|The Corp had commando units in the Pacfic in WW II. They were called Marine Raiders. They did an effective job on Makin Island. The main reason the Raiders were disbanded was the Marine Corp did not want an elite organization within an already elite organization. Like todays SF these marines stood out from the typical marine when it came to military discipline, and their commander was too out spoken for his peers. It will be more than just retiree associations that will impede development of battalion size Marine commando units.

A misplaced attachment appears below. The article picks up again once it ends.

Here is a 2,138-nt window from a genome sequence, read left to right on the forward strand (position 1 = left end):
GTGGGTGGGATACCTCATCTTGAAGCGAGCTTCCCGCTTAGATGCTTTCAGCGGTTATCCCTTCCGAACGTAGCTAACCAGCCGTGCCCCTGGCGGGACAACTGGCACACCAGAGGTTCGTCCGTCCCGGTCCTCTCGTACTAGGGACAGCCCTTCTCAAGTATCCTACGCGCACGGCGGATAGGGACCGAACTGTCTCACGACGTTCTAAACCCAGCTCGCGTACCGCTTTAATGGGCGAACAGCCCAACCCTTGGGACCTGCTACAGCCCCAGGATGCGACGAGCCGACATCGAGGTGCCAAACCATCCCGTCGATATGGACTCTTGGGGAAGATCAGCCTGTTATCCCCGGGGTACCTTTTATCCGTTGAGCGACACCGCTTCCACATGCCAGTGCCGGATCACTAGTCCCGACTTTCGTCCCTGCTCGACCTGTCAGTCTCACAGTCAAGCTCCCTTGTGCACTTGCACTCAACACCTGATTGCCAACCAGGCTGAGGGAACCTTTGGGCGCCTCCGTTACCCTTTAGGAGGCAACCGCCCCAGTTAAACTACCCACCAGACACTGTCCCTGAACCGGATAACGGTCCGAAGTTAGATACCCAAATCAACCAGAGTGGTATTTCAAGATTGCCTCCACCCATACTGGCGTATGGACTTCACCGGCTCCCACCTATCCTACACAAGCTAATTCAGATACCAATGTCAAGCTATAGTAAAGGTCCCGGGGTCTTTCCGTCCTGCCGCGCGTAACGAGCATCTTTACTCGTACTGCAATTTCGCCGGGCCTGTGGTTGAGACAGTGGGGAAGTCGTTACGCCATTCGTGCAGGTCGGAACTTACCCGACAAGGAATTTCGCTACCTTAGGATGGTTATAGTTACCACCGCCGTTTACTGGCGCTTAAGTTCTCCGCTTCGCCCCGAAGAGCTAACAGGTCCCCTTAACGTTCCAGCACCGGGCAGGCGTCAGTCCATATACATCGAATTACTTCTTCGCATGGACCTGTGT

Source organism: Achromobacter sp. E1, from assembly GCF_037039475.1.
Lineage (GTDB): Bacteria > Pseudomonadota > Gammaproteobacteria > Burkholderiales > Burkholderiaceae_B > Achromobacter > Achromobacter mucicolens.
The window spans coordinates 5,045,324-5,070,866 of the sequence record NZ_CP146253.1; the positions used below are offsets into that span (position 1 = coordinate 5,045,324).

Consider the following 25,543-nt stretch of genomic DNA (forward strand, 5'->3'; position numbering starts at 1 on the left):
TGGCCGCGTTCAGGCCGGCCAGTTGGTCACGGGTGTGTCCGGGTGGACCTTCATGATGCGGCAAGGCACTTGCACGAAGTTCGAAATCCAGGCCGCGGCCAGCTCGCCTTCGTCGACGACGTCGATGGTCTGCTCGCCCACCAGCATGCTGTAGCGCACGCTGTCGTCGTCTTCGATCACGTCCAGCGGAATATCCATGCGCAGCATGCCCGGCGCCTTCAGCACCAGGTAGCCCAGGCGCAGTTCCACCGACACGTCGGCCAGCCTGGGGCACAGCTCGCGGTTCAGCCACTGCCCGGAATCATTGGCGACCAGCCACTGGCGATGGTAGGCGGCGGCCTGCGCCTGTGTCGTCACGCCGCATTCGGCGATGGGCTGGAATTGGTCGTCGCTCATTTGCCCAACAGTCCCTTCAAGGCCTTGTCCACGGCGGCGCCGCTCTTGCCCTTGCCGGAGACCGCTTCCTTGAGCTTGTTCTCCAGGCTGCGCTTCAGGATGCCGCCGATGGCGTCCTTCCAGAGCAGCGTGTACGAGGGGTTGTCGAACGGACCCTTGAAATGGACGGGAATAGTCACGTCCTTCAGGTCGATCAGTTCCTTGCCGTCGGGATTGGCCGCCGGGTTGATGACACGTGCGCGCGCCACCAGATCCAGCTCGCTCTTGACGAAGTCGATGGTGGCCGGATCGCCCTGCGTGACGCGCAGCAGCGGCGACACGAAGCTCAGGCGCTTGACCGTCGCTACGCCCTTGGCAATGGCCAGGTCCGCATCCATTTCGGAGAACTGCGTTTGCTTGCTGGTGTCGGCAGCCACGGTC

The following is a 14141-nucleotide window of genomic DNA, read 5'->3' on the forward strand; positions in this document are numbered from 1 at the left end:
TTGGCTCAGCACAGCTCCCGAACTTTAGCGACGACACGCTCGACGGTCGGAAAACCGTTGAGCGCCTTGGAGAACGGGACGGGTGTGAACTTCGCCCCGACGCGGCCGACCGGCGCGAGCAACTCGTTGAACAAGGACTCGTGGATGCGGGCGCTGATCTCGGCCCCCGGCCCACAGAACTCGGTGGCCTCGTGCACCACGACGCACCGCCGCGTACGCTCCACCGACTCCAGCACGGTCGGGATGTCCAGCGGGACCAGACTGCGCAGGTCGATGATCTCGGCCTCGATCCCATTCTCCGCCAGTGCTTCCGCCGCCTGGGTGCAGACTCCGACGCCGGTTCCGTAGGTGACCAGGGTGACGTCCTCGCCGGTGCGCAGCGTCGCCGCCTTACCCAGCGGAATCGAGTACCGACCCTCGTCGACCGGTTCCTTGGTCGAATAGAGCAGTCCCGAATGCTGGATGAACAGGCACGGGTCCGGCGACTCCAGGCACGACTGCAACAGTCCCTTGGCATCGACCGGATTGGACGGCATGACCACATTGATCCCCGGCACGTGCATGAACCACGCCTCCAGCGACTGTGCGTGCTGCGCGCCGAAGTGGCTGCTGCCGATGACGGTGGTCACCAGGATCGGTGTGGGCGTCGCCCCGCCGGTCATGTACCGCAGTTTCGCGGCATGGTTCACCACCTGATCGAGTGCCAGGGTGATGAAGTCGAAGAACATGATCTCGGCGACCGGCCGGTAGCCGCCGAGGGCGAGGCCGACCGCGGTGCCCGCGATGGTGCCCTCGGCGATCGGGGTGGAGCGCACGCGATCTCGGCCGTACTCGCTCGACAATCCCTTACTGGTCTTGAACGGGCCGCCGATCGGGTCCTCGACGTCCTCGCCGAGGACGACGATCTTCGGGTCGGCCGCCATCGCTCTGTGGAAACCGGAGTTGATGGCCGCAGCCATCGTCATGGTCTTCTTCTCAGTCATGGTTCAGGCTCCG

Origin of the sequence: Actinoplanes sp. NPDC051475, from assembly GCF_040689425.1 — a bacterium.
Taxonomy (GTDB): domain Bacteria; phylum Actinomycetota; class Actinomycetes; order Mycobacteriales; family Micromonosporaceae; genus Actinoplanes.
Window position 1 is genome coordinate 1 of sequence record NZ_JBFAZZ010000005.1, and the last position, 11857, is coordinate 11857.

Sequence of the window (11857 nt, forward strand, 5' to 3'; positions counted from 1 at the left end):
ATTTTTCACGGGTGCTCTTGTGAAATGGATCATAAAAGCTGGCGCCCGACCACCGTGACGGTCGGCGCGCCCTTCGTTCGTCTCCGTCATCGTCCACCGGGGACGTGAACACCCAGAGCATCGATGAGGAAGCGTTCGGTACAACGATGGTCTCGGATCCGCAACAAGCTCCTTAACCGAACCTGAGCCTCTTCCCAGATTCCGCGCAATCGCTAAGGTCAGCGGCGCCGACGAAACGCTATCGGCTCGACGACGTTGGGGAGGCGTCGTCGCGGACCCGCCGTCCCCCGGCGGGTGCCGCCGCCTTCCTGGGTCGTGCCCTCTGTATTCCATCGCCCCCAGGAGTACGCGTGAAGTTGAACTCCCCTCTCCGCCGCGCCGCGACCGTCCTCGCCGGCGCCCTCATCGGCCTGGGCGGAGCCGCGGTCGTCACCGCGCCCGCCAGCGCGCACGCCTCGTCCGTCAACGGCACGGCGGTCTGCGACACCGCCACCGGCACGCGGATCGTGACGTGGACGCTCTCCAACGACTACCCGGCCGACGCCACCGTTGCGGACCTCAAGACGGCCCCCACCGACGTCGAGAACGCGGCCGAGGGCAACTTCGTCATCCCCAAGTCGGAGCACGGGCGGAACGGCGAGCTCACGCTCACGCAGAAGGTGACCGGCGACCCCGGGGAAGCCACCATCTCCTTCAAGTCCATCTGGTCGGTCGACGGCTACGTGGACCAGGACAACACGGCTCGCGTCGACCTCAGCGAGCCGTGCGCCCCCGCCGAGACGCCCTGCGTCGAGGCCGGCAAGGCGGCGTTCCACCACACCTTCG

October 25, 2002; The U.S. Marine Corps, as is their custom, now thinks it might be a good idea to copy their brethren, the British Royal Marines, and convert themselves to a commando force. During World War II, the Royal Marines turned themselves into the Royal Marine Commandos. After 1945, when Britain disbanded all of it's commandos, the Royal Marines retained three of their infantry battalions as Royal Marines Commandos (commando battalions). These three battalions have remained in service to the present, mainly because they always performed as advertised. The U.S. marines have long since dropped their divisional organization, using the three "division" headquarters as an administrative units for managing the battalion and brigade (2-4 battalions) size task forces for whatever assignments come their way. This has worked quite well over the last two decades. The new proposal would finally do away with the marine division (the first one was organized in 1942, six were active in World War II). Marines would be trained more for commando operations rather than traditional infantry combat. This is a trend that is already present in marine training, although marines are still considered, first and foremost, elite ground combat troops. It is expected that there might be a lot of resistance from marine veterans groups (over a hundred thousand marine veterans of World War II are still around, and they can be a feisty lot.) But the marines do have a tradition of constantly transforming themselves, something even old marines recognize and respect.